The Minister was responding to the publication of a follow-up inspection by the Criminal Justice Inspectorate on the management of hate crime by the criminal justice system. The report acknowledges the progress that has been made in recent years while highlighting that more can be done.
David Ford said: “Northern Ireland has become a more open, diverse and tolerant society in recent years. However, that diversity brings its challenges in how we treat each other. Hate crime is wrong, and everyone has the right to live free from fear and prejudice.
“This report highlights many examples of very positive work within the criminal justice system. The PSNI in particular are to be commended for their work and I would hope to see this excellent work continuing.
“However, I am disappointed at the lack of progress on a number of recommendations and it is clear that more needs to be done. The criminal justice system cannot be complacent in its approach to addressing hate crime, and I have instructed my officials to take forward the outstanding recommendations as a matter of urgency.”
David Ford stressed that the Department of Justice is committed to working with partners within and beyond the justice system to tackle hate crime, and that wider society also has a role to play.
The Minister continued: “The devolution of policing and justice powers gives us the opportunity to work in partnership with others, to identify local solutions to local problems and help create a shared future.
“I am determined that my Department and the wider criminal justice system will, by working closely with others across society, play our full part in challenging and confronting the prejudice that feeds and sustains the divisions in our society.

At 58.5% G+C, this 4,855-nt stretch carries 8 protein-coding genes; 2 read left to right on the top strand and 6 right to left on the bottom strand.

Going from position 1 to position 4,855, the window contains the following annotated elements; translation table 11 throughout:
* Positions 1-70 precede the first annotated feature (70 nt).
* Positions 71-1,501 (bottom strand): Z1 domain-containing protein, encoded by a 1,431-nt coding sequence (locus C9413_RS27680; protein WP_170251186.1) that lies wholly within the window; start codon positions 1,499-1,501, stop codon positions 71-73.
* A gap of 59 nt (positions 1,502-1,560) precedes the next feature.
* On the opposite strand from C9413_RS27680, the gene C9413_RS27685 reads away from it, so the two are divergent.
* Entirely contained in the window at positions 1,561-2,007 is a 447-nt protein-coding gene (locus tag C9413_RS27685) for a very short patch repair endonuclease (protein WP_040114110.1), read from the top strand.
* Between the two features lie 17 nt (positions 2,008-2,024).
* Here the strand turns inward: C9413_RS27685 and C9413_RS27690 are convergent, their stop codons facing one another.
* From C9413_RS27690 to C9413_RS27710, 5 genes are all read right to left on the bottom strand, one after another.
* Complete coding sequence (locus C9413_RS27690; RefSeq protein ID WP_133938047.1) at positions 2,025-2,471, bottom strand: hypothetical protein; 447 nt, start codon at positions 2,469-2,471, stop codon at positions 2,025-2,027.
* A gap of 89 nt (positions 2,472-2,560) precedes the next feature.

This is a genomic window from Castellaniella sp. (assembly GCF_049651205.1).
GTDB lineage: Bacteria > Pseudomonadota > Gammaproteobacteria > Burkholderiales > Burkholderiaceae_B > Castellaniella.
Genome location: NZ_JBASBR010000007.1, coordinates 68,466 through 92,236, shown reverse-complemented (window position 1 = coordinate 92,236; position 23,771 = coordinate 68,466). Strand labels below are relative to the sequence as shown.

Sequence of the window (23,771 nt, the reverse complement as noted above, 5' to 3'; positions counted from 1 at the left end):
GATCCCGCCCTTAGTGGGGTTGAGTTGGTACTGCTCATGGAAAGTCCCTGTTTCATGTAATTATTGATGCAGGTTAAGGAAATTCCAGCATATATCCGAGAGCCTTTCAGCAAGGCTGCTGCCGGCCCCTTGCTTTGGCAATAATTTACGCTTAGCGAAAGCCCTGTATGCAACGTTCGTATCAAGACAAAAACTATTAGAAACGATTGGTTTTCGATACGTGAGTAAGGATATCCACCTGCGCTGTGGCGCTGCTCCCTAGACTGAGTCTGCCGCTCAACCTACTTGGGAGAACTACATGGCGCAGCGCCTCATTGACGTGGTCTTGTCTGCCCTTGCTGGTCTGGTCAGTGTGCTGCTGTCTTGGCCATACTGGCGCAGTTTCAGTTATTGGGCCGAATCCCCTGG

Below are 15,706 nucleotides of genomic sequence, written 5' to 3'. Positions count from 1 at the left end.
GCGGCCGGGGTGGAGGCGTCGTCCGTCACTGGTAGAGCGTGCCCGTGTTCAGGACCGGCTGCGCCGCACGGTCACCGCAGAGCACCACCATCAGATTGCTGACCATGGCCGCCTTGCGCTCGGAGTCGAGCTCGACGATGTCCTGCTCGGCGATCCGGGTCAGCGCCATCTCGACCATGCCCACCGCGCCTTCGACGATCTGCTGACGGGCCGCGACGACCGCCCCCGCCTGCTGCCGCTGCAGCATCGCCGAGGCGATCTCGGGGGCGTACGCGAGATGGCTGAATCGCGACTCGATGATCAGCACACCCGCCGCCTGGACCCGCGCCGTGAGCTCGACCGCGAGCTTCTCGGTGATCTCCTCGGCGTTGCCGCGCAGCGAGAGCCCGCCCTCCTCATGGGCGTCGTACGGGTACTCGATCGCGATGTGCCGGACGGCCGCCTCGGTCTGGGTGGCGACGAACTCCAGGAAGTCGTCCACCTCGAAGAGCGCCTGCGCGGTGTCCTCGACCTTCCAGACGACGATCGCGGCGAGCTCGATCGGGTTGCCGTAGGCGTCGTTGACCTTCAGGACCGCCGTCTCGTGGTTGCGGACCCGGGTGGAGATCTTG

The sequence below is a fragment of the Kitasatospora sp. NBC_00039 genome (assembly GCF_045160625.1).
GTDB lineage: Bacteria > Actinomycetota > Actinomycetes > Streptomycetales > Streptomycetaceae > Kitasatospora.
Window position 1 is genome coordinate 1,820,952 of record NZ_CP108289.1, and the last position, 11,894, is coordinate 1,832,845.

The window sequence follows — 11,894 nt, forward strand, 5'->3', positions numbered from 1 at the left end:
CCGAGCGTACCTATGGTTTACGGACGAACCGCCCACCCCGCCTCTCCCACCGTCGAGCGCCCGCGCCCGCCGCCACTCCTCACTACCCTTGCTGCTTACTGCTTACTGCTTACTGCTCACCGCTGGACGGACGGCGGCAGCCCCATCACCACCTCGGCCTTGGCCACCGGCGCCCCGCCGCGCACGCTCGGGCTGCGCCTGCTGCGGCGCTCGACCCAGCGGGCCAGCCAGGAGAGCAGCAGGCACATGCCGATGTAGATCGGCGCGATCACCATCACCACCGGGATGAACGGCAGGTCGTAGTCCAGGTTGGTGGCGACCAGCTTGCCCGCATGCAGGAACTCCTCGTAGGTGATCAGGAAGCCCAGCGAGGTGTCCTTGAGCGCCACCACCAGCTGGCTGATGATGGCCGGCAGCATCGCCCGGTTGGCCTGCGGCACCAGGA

“Addressing hate crime will therefore be an integral part of the cross-Departmental Community Safety Strategy, which I will be consulting on in the autumn.”
Commenting on the report Jim Scholes, Acting Director of Public Prosecutions said: “The Public Prosecution Service (PPS) welcomes the publication of the CJINI report on Hate Crime. It confirms that much progress has been made, but that more needs to be done.
“The PPS has drawn up a detailed policy document on the prosecution of hate crime which, following wide consultation, will be published shortly. We have also enhanced our services to victims whereby full reasons are given, without request, when a decision is taken not to prosecute.
“We are continuing to work with our criminal justice partners to fully utilise IT systems to ensure that the identification and recording of hate crime cases is consistent throughout the criminal justice system.”
Assistant Chief Constable Will Kerr said: “I welcome the follow-up report by the CJINI and am pleased the Police Service has been commended for our work in this area; the recommendations that have been met clearly show that progress is being made.
“But there is still a long way to go in tackling the scourge of hate crime. The Police Service will continue to play our role in preventing such dreadful crimes from occurring, but we alone cannot solve what is a wider societal issue.
“We will carry on working with our partner agencies to combat hate crime perpetrated against the increasingly diverse Northern Ireland society.”
Notes to editors:
- In 2007 the Criminal Justice Inspection Northern Ireland (CJINI) published a thematic inspection of the management of hate crime by the criminal justice agencies in Northern Ireland. The report identified 19 recommendations for criminal justice agencies to provide a consistent, integrated and systematic approach to the reporting, investigation and prosecution of hate crimes.
- A follow-up review was conducted during 2009/10 to investigate progress against the 19 recommendations. Of the 19 recommendations, 12 have been fully achieved, with three partly achieved and four not yet achieved. The follow up review can be accessed at the CJINI website
- A hate crime is defined as any incident perceived by the victim, or any other person, as being motivated by prejudice or hate towards a person’s: race; faith or religion; sexual orientation; disability; political opinion; or gender identity; or a persons perceived race; faith or religion; sexual orientation; disability; political opinion; or gender identity.
- All media enquiries should be directed to the Department of Justice on 028 9052 6444. Out of office hours please contact the duty press officer via pager number 07699 715 440 and your call will be returned.
This release can be seen online here.